I get the electro angle, in many ways that’s probably coming from the NEW ORDER corner of my brain. Kyle Brauch was a good fit for vocals on this.
I’d done a remix for his MIDAWE project and he’d done a DIAMOND FIELD remix for ‘This City’ so I had been wanting to get his vocals on one of my own songs. Kyle has that Rick Springfield vibe and knows how to belt it out. He came up with the lyrics and vocal melody too.
I added some real bass to compliment the sequenced bass which is something I do quite often (think NEW ORDER’s Peter Hook playing bass over sequenced bass parts), added some electric guitars and had The Saxophone Warrior (Chris Ward) play the sax on it. Chris is a very talented jazz player but also does cool stuff with effects and pushing the sax in new directions (although I had him keep it pretty straight on ‘Look To The Stars’ since it’s a kinda period-specific track). Chris has also played with FISCHERSPOONER who are my favourite electroclash act so that is a cool connection.
How did the wonderful ‘A Kiss Apart’ with Belinda Bradley come together?
This is another example of having an instrumental track and figuring out whose voice might suit it best. ‘A Kiss Apart’ is also tightly sequenced with late ‘80s influences. It has a fuller, more mature, lush synth pop sound so the vocal needed to compliment that. I’ve known Belinda for a while and was a big fan of her band SELON RECLINER who make amazing cinematic, widescreen pop. In a way, with Belinda writing the lyrics and singing, it’s almost like a SELON RECLINER song being covered by DIAMOND FIELD, and I’m just fine with that idea!
‘Used To Be’ pays homage to the THE GO-GO’S?
Oh for sure. In fact more specifically THE GO-GO’S’ Jane Wiedlin and her 1988 song ‘Rush Hour’ that was produced by Stephen Hague. I wanted something upbeat and fun sounding, something that Jane might have done. The original version of ‘Used To Be’ had programmed bass and a drum machine but I decided it would make for a better GO-GO’S new wave pop feel by using real bass, livelier drums and more guitars.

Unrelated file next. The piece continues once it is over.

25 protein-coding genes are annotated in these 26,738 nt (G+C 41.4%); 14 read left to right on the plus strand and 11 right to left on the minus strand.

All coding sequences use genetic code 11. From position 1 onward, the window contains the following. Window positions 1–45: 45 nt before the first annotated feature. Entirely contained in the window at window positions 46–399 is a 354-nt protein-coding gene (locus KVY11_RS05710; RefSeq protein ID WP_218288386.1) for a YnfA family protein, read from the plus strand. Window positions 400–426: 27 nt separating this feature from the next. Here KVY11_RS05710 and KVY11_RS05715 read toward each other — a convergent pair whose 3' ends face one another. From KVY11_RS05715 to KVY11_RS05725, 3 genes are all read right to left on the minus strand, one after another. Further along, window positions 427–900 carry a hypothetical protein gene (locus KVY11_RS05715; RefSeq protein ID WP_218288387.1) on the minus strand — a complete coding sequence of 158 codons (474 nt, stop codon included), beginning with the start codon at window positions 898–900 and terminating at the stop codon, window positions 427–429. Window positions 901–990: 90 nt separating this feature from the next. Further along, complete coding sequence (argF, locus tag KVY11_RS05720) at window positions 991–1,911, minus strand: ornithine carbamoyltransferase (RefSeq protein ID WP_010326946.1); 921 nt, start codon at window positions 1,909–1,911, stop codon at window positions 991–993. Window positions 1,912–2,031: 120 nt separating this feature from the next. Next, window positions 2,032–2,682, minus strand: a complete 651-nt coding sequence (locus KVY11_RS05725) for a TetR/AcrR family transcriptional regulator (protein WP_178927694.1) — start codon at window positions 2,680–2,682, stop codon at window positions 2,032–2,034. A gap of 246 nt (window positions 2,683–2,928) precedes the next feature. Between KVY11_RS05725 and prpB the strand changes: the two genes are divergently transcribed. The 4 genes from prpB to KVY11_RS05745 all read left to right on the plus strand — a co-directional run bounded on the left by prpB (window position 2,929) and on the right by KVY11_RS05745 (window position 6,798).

I was playing bass in Chelsea Nenni’s band LATE SLIP and just love her vocals, so if anyone was going to do this song justice it was Chelsea. She wrote the lyrics, came in and did couple of takes and that was it – nailed! The poppy upbeat music with Chelsea’s break up lyrics makes a good combo.
One surprise was Cody Carpenter’s track ‘Spills Like Love’ which was a lot more jazzier perhaps than the work he is associated with via his Horror Master father?
Yeah I think Cody mostly gets associated with the work he does with his dad, whereas his own projects are also really great. It was Cody’s LUDRIUM project that connected with me. The mix of prog and fusion combined with Cody’s vocals in LUDRIUM are something that you don’t often hear these days. He manages to bring together everything good about those styles without the waffling-on that sometimes gives prog a bad rep.
LUDRIUM also reminded me of the 1970s work of DAVID SANCIOUS & TONE who created wonderful, feel good fusion. I’d crafted the instrumental of ‘Spills Like Love’ to be a blend of late ‘70s West Coast vibes, yacht rock and early 80s synths.
So yeah, I had my eye on Cody for this one. He had the perfect voice and vibe. And he didn’t just stop at vocals, he dropped that amazing synth solo on there, giving me visions of Cody blazing on a white-face ARP Odyssey in a wood panelled man cave. I was also referencing ‘70s music like FLEETWOOD MAC, which featured prominent male / female vocals and so I had Becca Starr add BVs to give it that feel.
Which tracks are your own favourites on the album and why?
Oh I think I’d have to say they are all favourites. There are parts of songs I really like such as the percussion tracks in ‘Bring Back Love’ and the DX7 keyboard riff in ‘Spills Like Love’ but they are all special to me based on who is signing on the song and how and when I wrote it. Each song has its own ‘slot’ and I don’t think there’s any ‘filler’. That’s confirmed to me when people listen to the album and tell me which track is their favourite, and that tends to be a different song for everyone. That was my aim in a way, an album that was quite varied but still cohesive, where everyone finds something they like.